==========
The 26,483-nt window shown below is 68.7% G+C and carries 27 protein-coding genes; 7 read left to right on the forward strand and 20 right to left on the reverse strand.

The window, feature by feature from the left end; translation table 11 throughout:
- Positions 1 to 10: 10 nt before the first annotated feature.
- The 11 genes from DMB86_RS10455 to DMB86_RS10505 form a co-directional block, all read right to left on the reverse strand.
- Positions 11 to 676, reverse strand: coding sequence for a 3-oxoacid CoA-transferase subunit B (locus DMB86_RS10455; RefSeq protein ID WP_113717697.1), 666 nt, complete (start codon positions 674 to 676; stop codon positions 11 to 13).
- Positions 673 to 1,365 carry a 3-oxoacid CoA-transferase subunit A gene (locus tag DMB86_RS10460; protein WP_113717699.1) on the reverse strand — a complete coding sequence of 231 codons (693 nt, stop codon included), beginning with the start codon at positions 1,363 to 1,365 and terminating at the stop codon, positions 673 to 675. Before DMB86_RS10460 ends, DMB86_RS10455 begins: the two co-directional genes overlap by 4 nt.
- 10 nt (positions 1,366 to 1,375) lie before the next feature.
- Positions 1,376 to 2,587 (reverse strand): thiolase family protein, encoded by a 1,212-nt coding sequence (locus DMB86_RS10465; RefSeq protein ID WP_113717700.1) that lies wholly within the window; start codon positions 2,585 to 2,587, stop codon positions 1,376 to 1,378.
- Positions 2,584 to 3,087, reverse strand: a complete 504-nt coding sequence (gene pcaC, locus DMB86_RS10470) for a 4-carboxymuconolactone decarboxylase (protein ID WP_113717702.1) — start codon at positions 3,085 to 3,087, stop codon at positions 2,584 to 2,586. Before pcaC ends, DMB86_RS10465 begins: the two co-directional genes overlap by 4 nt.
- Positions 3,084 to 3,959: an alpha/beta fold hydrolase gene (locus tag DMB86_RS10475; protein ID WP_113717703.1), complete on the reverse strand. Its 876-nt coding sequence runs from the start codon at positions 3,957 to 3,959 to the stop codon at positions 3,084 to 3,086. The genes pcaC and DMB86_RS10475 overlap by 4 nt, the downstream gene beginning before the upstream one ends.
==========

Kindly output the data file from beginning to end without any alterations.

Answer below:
The 26,483-nt window shown below is 68.7% G+C and carries 27 protein-coding genes; 7 read left to right on the forward strand and 20 right to left on the reverse strand.

The window, feature by feature from the left end; translation table 11 throughout:
- Positions 1 to 10: 10 nt before the first annotated feature.
- The 11 genes from DMB86_RS10455 to DMB86_RS10505 form a co-directional block, all read right to left on the reverse strand.
- Positions 11 to 676, reverse strand: coding sequence for a 3-oxoacid CoA-transferase subunit B (locus DMB86_RS10455; RefSeq protein ID WP_113717697.1), 666 nt, complete (start codon positions 674 to 676; stop codon positions 11 to 13).
- Positions 673 to 1,365 carry a 3-oxoacid CoA-transferase subunit A gene (locus tag DMB86_RS10460; protein WP_113717699.1) on the reverse strand — a complete coding sequence of 231 codons (693 nt, stop codon included), beginning with the start codon at positions 1,363 to 1,365 and terminating at the stop codon, positions 673 to 675. Before DMB86_RS10460 ends, DMB86_RS10455 begins: the two co-directional genes overlap by 4 nt.
- 10 nt (positions 1,366 to 1,375) lie before the next feature.
- Positions 1,376 to 2,587 (reverse strand): thiolase family protein, encoded by a 1,212-nt coding sequence (locus DMB86_RS10465; RefSeq protein ID WP_113717700.1) that lies wholly within the window; start codon positions 2,585 to 2,587, stop codon positions 1,376 to 1,378.
- Positions 2,584 to 3,087, reverse strand: a complete 504-nt coding sequence (gene pcaC, locus DMB86_RS10470) for a 4-carboxymuconolactone decarboxylase (protein ID WP_113717702.1) — start codon at positions 3,085 to 3,087, stop codon at positions 2,584 to 2,586. Before pcaC ends, DMB86_RS10465 begins: the two co-directional genes overlap by 4 nt.
- Positions 3,084 to 3,959: an alpha/beta fold hydrolase gene (locus tag DMB86_RS10475; protein ID WP_113717703.1), complete on the reverse strand. Its 876-nt coding sequence runs from the start codon at positions 3,957 to 3,959 to the stop codon at positions 3,084 to 3,086. The genes pcaC and DMB86_RS10475 overlap by 4 nt, the downstream gene beginning before the upstream one ends.